A statement from the Texas Secretary of State said the office was working to comply with Biery’s order.
“At this time, we are preparing a communication to Texas counties,” the statement read. “Secretary Whitley met personally with representatives of the plaintiffs today, solicited their feedback, and made clear that every option is on the table.”
Requests for comment to the attorney general’s office were not immediately returned.
Biery’s order stems from an advisory Whitley’s office sent to counties in late January that said the state had identified 95,000 people on Texas voter rolls who had received driver’s licenses while in the country legally but were not U.S. citizens. The advisory said 58,000 of those had voted in one or more elections since 1996 and asked counties to investigate whether noncitizens were voting.
But civil rights groups and voting rights advocates said those numbers were flawed and did not account for people who had received their licenses while not citizens but had later become citizens. Three lawsuits against the state and several counties followed.
This week, state officials admitted in court that 25,000 people who had already proven their citizenship to the Department of Public Safety had erroneously ended up on the list for investigation.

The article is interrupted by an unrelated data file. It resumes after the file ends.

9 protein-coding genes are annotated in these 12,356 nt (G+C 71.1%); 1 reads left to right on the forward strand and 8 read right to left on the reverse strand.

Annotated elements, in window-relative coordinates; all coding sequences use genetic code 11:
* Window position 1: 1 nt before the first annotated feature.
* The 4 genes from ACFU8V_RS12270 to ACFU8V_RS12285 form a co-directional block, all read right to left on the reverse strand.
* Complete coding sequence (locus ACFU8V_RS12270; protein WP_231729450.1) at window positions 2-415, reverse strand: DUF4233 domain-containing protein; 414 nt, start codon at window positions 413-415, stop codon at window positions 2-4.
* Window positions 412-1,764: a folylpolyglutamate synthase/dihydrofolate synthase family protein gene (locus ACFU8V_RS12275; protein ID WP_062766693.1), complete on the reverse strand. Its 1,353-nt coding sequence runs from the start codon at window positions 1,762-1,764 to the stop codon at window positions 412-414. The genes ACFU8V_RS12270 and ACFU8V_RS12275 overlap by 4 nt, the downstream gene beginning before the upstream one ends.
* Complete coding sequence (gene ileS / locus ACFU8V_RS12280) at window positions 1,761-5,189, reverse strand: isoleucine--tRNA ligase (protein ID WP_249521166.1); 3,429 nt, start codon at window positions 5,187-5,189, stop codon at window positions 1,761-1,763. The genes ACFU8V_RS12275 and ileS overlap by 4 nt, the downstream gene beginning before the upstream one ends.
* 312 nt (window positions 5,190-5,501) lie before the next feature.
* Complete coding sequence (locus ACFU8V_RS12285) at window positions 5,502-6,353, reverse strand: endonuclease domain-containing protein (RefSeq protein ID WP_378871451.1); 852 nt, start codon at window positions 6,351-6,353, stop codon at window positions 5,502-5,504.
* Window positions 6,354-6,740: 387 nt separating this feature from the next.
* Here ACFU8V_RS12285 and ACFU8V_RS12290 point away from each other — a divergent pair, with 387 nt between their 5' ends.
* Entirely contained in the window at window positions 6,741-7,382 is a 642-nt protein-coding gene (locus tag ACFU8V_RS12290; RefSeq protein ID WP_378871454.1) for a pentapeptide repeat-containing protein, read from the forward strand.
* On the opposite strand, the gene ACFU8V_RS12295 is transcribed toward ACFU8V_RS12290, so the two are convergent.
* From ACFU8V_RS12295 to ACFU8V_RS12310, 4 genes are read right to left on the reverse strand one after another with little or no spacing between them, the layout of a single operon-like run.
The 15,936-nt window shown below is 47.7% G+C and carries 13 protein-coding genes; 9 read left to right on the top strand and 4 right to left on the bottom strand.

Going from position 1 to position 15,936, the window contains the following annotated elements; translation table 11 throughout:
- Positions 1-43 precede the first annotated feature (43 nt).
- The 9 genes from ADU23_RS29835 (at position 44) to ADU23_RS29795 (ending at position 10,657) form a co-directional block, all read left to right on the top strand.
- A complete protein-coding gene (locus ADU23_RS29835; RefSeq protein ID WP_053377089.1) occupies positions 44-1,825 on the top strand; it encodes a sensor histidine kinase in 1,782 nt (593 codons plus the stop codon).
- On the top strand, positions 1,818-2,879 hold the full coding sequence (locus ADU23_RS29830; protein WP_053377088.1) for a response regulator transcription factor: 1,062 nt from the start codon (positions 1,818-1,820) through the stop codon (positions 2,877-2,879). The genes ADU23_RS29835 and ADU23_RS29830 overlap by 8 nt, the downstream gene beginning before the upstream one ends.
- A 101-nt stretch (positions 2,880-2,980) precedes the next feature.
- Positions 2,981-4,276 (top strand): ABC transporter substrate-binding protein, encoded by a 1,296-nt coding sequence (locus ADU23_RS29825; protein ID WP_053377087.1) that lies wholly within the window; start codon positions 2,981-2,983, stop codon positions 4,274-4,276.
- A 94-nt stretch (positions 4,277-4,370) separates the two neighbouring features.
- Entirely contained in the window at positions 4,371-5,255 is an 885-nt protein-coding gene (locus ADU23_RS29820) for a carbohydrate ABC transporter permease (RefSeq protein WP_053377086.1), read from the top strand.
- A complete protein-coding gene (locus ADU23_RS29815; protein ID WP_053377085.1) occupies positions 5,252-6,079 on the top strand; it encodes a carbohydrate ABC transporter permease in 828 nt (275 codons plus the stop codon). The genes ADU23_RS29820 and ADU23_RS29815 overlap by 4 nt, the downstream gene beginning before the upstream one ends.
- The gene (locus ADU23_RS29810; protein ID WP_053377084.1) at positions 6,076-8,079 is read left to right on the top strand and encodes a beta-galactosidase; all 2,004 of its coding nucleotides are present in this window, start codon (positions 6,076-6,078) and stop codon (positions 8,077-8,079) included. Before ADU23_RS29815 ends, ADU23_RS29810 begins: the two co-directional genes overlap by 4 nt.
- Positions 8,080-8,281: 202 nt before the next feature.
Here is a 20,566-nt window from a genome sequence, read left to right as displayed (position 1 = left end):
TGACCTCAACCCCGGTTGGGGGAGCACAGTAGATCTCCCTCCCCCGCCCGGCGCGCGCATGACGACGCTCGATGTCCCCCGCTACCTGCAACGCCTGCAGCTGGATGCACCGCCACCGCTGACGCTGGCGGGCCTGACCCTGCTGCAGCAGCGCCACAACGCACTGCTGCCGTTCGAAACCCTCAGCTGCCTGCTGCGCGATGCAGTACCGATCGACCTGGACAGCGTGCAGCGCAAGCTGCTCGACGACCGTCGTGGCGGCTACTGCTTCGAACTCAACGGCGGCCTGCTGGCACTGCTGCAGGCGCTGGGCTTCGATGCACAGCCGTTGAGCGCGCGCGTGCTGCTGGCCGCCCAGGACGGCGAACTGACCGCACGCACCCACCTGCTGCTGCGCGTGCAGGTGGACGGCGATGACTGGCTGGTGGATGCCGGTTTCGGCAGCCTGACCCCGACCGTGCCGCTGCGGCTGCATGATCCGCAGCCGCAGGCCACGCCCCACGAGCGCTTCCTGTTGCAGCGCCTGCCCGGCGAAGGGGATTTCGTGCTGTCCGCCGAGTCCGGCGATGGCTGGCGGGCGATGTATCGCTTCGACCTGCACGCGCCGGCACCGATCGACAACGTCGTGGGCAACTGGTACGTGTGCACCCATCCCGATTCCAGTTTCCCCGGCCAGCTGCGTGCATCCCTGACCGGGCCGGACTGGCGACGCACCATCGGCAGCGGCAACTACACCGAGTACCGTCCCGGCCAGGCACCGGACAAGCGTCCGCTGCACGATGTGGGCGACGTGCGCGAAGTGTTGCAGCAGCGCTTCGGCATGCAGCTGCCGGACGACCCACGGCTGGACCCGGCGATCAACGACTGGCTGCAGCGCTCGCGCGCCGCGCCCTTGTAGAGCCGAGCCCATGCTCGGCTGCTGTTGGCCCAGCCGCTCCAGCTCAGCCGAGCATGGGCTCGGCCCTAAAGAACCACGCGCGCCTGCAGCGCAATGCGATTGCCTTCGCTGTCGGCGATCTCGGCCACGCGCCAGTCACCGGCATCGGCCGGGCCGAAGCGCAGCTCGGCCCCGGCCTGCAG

Biery skewered the Texas secretary of state in his order, concluding that the office “though perhaps unintentionally, created this mess.” He sympathized with the need to ensure that noncitizens were not voting, but criticized the state for its approach.
“Notwithstanding good intentions, the road to a solution was inherently paved with flawed results, meaning perfectly legal naturalized Americans were burdened with what the Court finds to be ham-handed and threatening correspondence from the state which did not politely ask for information but rather exemplifies the power of government to strike fear and anxiety and to intimidate the least powerful among us,” he wrote.
He described the state’s realization that it had erroneously placed 25,000 citizens on its initial list for investigation as an “oops moment” and the state’s effort as “a solution looking for a problem.”
“The evidence has shown in a hearing before this Court that there is no widespread voter fraud,” he said. “The challenge is how to ferret the infinitesimal needles out of a haystack of 15 million Texas voters.”
CORRECTION, 2:36 p.m., Feb. 27, 2019: A headline in an earlier version of this story incorrectly said the federal judge had ordered Texas counties not to remove people from voter rolls. The judge ordered the Texas Secretary of State to direct counties not to do so.